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  (Source: Slice of MIT)
America continues pushing toward cleaner energy today

The UN-supported organization, Renewable Energy Policy Network for the 21st Century (REN21), conducted a study that shows half of new power generated in the United States in 2009 was renewable energy.

The U.S. has taken great strides toward mass use of renewable energy. Just last year, 10 gigawatts of wind power capacity was installed in the United States, which can power 2.4 million homes. Other advancements in clean energy were made last year as well, such as the $7 million grant for Argonne National Laboratory from the U.S. Department of Energy to further solar power research.

More recently, the Obama Administration has continued contributing funds to keep renewable energy research rolling along. In April, the U.S. government approved the country's first off-shore wind farm, despite those who protested the idea, and just this month, Obama gave a hefty sum of $1.85 billion for new solar energy plants to be built around the U.S.  In addition, a promising 73 percent of Americans want to cut fossil fuel dependency in favor of cleaner methods. 

While the U.S. is moving along in regards to green technology, other countries around the world have been joining the revolution for a cleaner planet too by implementing new ideas in green technology. 

In Europe, 60 percent of new power generation in 2009 was in the form of renewable energy. But China has made the most progress when it comes to green technology by manufacturing more solar panels and wind turbines than any other country, as well as adding of 37 gigawatts of renewable energy to China's overall power generation capacity. Worldwide, renewable energy accounts for 25 percent of total power generation and provided 18 percent of the Earth's electricity in 2009.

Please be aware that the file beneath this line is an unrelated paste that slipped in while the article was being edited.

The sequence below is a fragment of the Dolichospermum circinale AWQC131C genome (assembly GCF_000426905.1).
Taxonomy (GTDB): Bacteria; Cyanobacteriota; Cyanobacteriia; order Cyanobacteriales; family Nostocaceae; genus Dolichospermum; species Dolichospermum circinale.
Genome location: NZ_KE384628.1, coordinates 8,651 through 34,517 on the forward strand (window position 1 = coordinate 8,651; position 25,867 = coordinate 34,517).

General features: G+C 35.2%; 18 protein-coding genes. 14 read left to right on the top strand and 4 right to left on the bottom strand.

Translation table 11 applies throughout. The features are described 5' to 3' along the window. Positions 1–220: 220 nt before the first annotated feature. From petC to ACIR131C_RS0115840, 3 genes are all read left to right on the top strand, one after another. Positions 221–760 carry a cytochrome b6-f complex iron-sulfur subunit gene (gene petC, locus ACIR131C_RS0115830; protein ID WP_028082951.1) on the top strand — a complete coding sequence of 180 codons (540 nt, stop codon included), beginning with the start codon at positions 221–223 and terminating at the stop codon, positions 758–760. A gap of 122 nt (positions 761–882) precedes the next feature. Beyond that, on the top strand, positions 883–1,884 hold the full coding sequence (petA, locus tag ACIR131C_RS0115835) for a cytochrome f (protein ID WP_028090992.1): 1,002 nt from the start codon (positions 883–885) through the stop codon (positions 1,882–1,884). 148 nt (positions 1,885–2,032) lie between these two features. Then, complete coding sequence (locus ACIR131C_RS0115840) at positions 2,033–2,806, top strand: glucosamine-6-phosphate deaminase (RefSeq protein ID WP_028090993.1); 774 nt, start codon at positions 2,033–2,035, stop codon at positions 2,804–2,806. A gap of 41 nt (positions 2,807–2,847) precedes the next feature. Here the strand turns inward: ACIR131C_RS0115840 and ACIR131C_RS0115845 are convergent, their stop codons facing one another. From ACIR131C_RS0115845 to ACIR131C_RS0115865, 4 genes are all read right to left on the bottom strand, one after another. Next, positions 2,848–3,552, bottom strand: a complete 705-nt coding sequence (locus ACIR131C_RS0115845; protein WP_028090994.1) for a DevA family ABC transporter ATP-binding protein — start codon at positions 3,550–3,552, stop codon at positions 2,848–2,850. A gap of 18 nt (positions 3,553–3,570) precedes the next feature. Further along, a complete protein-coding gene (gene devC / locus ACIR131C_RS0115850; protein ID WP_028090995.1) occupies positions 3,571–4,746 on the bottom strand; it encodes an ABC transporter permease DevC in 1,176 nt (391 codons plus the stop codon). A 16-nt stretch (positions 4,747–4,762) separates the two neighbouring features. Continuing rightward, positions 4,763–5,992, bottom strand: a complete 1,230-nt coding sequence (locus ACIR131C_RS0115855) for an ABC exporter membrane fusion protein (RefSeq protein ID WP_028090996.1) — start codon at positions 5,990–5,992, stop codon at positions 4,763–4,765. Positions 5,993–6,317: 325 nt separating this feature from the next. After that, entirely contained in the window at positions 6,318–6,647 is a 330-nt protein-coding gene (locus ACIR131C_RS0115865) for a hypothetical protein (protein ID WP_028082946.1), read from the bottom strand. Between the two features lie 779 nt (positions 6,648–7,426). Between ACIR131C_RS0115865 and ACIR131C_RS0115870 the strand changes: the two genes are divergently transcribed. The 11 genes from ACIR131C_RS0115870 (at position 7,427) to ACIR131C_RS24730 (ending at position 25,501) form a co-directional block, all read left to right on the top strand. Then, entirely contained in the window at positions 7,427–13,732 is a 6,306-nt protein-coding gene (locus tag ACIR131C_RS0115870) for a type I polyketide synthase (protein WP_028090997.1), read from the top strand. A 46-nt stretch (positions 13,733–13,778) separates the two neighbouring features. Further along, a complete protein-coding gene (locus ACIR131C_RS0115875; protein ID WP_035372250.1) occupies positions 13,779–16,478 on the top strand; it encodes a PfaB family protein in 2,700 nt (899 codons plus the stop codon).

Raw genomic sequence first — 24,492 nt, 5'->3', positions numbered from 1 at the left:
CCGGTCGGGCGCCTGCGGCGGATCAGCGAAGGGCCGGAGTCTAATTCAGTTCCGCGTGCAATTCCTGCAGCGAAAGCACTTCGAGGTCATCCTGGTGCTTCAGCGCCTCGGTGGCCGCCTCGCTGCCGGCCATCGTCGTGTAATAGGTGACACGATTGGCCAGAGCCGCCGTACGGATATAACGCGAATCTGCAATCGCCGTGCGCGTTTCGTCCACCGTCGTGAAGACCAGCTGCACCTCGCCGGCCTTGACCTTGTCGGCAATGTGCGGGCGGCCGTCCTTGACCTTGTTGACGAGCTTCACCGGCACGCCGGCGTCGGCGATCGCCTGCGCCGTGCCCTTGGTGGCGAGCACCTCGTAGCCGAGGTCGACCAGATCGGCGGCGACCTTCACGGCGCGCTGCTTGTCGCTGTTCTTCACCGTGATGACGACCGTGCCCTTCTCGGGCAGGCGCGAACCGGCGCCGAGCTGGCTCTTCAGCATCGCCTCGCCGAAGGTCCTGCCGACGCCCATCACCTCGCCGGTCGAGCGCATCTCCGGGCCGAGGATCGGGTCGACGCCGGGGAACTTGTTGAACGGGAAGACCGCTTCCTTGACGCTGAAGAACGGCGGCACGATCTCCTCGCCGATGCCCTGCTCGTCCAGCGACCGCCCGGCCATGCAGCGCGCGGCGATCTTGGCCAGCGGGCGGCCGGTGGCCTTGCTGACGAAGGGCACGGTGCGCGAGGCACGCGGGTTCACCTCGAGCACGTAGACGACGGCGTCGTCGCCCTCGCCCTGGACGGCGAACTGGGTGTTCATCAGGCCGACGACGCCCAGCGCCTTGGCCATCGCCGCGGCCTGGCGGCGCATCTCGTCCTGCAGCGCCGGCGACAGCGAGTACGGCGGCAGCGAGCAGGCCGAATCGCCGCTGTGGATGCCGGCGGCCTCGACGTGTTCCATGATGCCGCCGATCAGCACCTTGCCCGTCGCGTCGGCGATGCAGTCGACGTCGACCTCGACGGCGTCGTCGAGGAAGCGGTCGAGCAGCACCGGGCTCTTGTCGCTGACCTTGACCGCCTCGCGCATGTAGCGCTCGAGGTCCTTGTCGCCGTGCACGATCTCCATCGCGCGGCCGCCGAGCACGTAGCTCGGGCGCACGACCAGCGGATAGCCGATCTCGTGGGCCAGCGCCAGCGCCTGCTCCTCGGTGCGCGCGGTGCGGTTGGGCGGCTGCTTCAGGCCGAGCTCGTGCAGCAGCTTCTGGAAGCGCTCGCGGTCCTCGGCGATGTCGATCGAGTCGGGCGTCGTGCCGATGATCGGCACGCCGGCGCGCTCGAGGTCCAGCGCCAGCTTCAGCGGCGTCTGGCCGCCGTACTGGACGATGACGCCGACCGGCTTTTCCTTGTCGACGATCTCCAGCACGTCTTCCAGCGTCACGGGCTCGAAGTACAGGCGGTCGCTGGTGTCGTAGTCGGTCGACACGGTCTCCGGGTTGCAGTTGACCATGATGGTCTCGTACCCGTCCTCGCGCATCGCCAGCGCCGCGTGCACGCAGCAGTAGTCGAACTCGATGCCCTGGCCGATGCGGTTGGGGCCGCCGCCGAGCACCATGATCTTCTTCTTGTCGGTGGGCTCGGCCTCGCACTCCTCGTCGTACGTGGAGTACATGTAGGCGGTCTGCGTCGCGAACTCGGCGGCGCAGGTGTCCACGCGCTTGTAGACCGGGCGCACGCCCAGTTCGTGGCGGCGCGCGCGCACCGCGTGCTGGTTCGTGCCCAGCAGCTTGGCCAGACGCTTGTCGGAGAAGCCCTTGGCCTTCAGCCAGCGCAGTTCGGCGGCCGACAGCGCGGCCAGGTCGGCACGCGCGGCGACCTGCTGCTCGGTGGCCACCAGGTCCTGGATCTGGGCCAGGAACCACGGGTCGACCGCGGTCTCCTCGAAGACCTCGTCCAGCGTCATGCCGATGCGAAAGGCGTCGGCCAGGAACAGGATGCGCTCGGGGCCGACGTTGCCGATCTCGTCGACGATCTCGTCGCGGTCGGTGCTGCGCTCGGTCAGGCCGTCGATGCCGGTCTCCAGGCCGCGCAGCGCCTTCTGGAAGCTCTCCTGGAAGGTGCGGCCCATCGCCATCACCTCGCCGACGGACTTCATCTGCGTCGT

Despite these strides in the growing use of renewable energy, the U.S. has a long way to go before they accomplish the U.S. Department of Energy's goal of having 20 percent of America's power derived from wind by 2030.

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RE: Renewable...
By 67STANG on 7/16/2010 4:45:40 PM , Rating: 3
I pay $275 a month (in the summer) for my 2,000 sq./ft. house. California has a 20% renewable standard. I don't think you have anything to worry about. I have 4 computers (2 of which never turn off), 6 televisions and my AC is cranked down to 72. It's 104 degrees today....

The only extra I (and everyone else) pay on my SCE bill is a nuclear decommissioning fee-- obviously that's another argument altogether.

By the way, Obama doesn't have an energy plan. He has a *list* that banters to his supporters that will never really amount to anything.

Disclaimer: I'm employed by a wind turbine manufacturer, so my opinions are probably a bit skewed.

RE: Renewable...
By EglsFly on 7/16/2010 8:17:38 PM , Rating: 2
$275, wow, that is high. How many kWh did you use?
Or maybe it is also Cali taxes...

RE: Renewable...
By FITCamaro on 7/19/2010 1:26:59 PM , Rating: 2
Perhaps you missed that he lives in Commifornia where power is extremely expensive. $275 sounds about right for that part of the country. Is probably not a newer home that would be more energy efficient either.

If you think that's expensive though, wait until they pass cap and trade. People I've spoken to in the energy business say costs will go up around 100%. All in the name of "saving the planet". Of course then when all the poor can't pay their power bills, Democrats will blame the power companies. We'll either have them trying to mandate energy prices which will put private companies out of business and let the government take over, have them openly try to take them over, or pass more wealth redistribution legislation which will take more of our money and give it to the poor so they can pay the power bills the Democrats caused to go up in the first place.

"Paying an extra $500 for a computer in this environment -- same piece of hardware -- paying $500 more to get a logo on it? I think that's a more challenging proposition for the average person than it used to be." -- Steve Ballmer

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